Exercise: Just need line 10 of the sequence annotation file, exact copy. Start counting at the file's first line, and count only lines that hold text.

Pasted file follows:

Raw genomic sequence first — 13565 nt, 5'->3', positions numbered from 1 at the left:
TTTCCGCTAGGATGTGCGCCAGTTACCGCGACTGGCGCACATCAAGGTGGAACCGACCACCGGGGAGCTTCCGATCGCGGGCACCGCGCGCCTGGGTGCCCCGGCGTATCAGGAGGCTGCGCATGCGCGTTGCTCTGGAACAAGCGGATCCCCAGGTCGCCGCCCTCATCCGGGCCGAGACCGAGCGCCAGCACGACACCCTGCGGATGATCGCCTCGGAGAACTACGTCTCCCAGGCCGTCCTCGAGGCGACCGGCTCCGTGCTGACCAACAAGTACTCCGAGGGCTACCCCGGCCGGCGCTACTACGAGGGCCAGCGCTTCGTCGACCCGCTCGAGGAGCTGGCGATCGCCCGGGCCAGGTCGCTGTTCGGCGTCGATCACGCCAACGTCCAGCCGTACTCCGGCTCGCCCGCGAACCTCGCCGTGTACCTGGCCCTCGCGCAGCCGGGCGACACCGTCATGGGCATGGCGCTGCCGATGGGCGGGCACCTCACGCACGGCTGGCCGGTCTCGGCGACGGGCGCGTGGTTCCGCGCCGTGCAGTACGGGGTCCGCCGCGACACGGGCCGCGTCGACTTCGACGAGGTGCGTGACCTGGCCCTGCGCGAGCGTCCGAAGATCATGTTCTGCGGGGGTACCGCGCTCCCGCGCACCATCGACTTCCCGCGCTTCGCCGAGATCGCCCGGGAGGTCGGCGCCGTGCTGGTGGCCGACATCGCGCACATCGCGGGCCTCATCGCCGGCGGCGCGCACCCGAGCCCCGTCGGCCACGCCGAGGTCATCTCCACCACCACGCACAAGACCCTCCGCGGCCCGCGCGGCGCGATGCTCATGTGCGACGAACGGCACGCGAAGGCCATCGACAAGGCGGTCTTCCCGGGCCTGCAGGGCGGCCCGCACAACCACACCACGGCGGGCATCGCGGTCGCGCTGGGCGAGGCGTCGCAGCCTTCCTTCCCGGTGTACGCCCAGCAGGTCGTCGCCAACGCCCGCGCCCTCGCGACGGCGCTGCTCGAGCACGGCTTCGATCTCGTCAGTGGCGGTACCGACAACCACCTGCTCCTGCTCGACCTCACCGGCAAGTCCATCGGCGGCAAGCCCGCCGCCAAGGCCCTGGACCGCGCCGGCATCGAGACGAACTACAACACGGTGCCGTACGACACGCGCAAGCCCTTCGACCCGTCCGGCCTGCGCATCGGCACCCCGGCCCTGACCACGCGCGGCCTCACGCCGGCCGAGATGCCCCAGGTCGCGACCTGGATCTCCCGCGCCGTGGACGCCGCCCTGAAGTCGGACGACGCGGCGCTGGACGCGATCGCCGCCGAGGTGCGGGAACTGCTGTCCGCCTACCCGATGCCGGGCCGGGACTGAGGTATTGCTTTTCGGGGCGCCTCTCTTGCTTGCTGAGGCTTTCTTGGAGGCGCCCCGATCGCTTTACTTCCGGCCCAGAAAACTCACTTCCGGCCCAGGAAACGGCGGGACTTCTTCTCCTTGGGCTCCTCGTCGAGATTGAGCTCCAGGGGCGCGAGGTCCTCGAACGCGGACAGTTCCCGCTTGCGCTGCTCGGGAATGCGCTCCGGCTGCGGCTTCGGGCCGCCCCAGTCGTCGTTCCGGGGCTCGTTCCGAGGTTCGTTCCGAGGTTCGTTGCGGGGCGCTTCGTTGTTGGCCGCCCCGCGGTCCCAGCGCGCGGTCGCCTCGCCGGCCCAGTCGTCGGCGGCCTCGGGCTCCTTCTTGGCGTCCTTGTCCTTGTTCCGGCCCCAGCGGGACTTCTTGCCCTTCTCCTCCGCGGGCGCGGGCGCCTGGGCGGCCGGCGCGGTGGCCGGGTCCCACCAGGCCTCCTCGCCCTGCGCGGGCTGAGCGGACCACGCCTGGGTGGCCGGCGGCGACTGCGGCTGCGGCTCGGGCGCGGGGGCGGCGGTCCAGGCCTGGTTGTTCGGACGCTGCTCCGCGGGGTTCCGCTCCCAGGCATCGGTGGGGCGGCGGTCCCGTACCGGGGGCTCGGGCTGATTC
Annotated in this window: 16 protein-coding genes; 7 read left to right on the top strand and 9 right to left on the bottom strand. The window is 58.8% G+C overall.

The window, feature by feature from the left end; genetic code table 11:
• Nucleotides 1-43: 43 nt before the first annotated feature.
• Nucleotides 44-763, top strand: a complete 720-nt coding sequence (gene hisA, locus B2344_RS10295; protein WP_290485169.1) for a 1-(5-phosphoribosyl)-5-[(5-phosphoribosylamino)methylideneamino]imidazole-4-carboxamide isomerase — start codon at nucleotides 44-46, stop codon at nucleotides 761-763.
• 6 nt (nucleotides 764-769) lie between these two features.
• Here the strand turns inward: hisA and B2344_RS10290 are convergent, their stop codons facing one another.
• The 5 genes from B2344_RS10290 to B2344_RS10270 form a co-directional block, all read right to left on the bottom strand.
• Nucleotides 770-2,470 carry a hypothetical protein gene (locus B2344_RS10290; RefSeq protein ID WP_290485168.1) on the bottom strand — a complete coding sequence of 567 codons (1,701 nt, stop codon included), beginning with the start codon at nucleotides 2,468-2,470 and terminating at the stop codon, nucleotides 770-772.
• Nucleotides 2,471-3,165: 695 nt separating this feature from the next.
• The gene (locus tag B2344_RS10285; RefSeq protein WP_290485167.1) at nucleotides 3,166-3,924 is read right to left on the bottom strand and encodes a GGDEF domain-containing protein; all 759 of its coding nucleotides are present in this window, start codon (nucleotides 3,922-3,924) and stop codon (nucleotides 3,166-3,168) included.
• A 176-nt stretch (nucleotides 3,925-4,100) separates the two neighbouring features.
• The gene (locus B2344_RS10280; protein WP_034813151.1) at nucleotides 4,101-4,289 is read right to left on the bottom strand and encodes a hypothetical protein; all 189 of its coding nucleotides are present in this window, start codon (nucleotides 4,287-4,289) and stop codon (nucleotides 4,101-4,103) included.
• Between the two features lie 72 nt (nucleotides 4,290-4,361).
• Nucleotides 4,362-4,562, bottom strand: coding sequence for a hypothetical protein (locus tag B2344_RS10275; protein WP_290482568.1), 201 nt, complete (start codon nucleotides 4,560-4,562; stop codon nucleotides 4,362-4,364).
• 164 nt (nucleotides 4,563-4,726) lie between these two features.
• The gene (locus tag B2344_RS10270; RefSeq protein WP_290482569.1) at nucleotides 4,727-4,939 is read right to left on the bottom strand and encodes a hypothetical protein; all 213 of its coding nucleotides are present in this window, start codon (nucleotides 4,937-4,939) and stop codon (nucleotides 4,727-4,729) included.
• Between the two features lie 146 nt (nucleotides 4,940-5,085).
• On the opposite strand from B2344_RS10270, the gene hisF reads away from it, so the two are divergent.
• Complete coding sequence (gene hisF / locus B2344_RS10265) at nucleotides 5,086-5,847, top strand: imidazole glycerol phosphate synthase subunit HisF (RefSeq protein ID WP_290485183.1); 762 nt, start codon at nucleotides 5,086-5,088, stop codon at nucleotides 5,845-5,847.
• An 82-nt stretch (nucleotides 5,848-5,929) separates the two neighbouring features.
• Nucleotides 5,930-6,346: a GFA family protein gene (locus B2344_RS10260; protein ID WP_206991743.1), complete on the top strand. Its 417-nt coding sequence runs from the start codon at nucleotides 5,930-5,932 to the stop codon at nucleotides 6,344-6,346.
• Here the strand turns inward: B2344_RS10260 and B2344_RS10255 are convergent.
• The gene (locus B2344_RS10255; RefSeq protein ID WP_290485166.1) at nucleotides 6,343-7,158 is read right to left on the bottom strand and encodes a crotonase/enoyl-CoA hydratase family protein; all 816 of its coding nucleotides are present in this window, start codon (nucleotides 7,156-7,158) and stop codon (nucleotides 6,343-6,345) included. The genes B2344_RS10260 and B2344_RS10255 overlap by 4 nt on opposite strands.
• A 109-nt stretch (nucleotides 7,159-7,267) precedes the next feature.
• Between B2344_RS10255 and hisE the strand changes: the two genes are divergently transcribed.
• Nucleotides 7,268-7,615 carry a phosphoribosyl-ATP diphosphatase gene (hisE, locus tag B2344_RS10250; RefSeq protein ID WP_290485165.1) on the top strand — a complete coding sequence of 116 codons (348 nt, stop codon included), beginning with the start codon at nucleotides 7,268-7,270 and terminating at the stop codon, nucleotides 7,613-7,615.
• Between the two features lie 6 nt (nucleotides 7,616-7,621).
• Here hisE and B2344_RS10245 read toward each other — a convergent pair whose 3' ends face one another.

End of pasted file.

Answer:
• Nucleotides 770-2,470 carry a hypothetical protein gene (locus B2344_RS10290; RefSeq protein ID WP_290485168.1) on the bottom strand — a complete coding sequence of 567 codons (1,701 nt, stop codon included), beginning with the start codon at nucleotides 2,468-2,470 and terminating at the stop codon, nucleotides 770-772.